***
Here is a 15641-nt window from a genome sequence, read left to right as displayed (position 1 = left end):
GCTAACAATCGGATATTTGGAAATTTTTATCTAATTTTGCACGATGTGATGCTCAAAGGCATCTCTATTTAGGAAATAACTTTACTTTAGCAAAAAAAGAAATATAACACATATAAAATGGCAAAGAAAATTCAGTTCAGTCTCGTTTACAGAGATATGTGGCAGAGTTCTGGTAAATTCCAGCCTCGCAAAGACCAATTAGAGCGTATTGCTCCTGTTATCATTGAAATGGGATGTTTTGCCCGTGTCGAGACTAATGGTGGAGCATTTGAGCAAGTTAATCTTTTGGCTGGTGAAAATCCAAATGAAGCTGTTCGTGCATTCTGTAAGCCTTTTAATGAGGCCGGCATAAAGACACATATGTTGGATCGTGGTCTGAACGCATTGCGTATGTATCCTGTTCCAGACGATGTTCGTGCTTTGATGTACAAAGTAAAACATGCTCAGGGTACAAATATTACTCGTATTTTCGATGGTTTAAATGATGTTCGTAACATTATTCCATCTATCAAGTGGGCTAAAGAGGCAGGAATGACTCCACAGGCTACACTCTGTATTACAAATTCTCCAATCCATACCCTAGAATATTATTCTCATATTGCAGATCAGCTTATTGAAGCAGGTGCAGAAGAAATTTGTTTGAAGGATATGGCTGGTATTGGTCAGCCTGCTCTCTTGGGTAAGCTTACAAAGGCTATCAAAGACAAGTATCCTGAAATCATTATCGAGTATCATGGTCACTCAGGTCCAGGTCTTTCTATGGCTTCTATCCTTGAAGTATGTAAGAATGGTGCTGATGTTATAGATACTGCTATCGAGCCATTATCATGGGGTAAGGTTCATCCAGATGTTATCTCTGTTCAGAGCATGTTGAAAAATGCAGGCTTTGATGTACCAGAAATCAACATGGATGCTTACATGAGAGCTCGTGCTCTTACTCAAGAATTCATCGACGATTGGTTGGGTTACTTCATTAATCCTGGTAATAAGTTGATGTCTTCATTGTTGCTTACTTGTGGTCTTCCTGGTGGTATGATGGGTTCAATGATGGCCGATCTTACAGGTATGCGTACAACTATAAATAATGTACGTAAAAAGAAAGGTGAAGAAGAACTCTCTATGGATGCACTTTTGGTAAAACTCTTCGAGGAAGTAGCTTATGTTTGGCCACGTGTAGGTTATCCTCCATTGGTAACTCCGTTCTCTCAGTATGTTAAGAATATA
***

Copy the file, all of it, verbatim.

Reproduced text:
Here is a 15641-nt window from a genome sequence, read left to right as displayed (position 1 = left end):
GCTAACAATCGGATATTTGGAAATTTTTATCTAATTTTGCACGATGTGATGCTCAAAGGCATCTCTATTTAGGAAATAACTTTACTTTAGCAAAAAAAGAAATATAACACATATAAAATGGCAAAGAAAATTCAGTTCAGTCTCGTTTACAGAGATATGTGGCAGAGTTCTGGTAAATTCCAGCCTCGCAAAGACCAATTAGAGCGTATTGCTCCTGTTATCATTGAAATGGGATGTTTTGCCCGTGTCGAGACTAATGGTGGAGCATTTGAGCAAGTTAATCTTTTGGCTGGTGAAAATCCAAATGAAGCTGTTCGTGCATTCTGTAAGCCTTTTAATGAGGCCGGCATAAAGACACATATGTTGGATCGTGGTCTGAACGCATTGCGTATGTATCCTGTTCCAGACGATGTTCGTGCTTTGATGTACAAAGTAAAACATGCTCAGGGTACAAATATTACTCGTATTTTCGATGGTTTAAATGATGTTCGTAACATTATTCCATCTATCAAGTGGGCTAAAGAGGCAGGAATGACTCCACAGGCTACACTCTGTATTACAAATTCTCCAATCCATACCCTAGAATATTATTCTCATATTGCAGATCAGCTTATTGAAGCAGGTGCAGAAGAAATTTGTTTGAAGGATATGGCTGGTATTGGTCAGCCTGCTCTCTTGGGTAAGCTTACAAAGGCTATCAAAGACAAGTATCCTGAAATCATTATCGAGTATCATGGTCACTCAGGTCCAGGTCTTTCTATGGCTTCTATCCTTGAAGTATGTAAGAATGGTGCTGATGTTATAGATACTGCTATCGAGCCATTATCATGGGGTAAGGTTCATCCAGATGTTATCTCTGTTCAGAGCATGTTGAAAAATGCAGGCTTTGATGTACCAGAAATCAACATGGATGCTTACATGAGAGCTCGTGCTCTTACTCAAGAATTCATCGACGATTGGTTGGGTTACTTCATTAATCCTGGTAATAAGTTGATGTCTTCATTGTTGCTTACTTGTGGTCTTCCTGGTGGTATGATGGGTTCAATGATGGCCGATCTTACAGGTATGCGTACAACTATAAATAATGTACGTAAAAAGAAAGGTGAAGAAGAACTCTCTATGGATGCACTTTTGGTAAAACTCTTCGAGGAAGTAGCTTATGTTTGGCCACGTGTAGGTTATCCTCCATTGGTAACTCCGTTCTCTCAGTATGTTAAGAATATA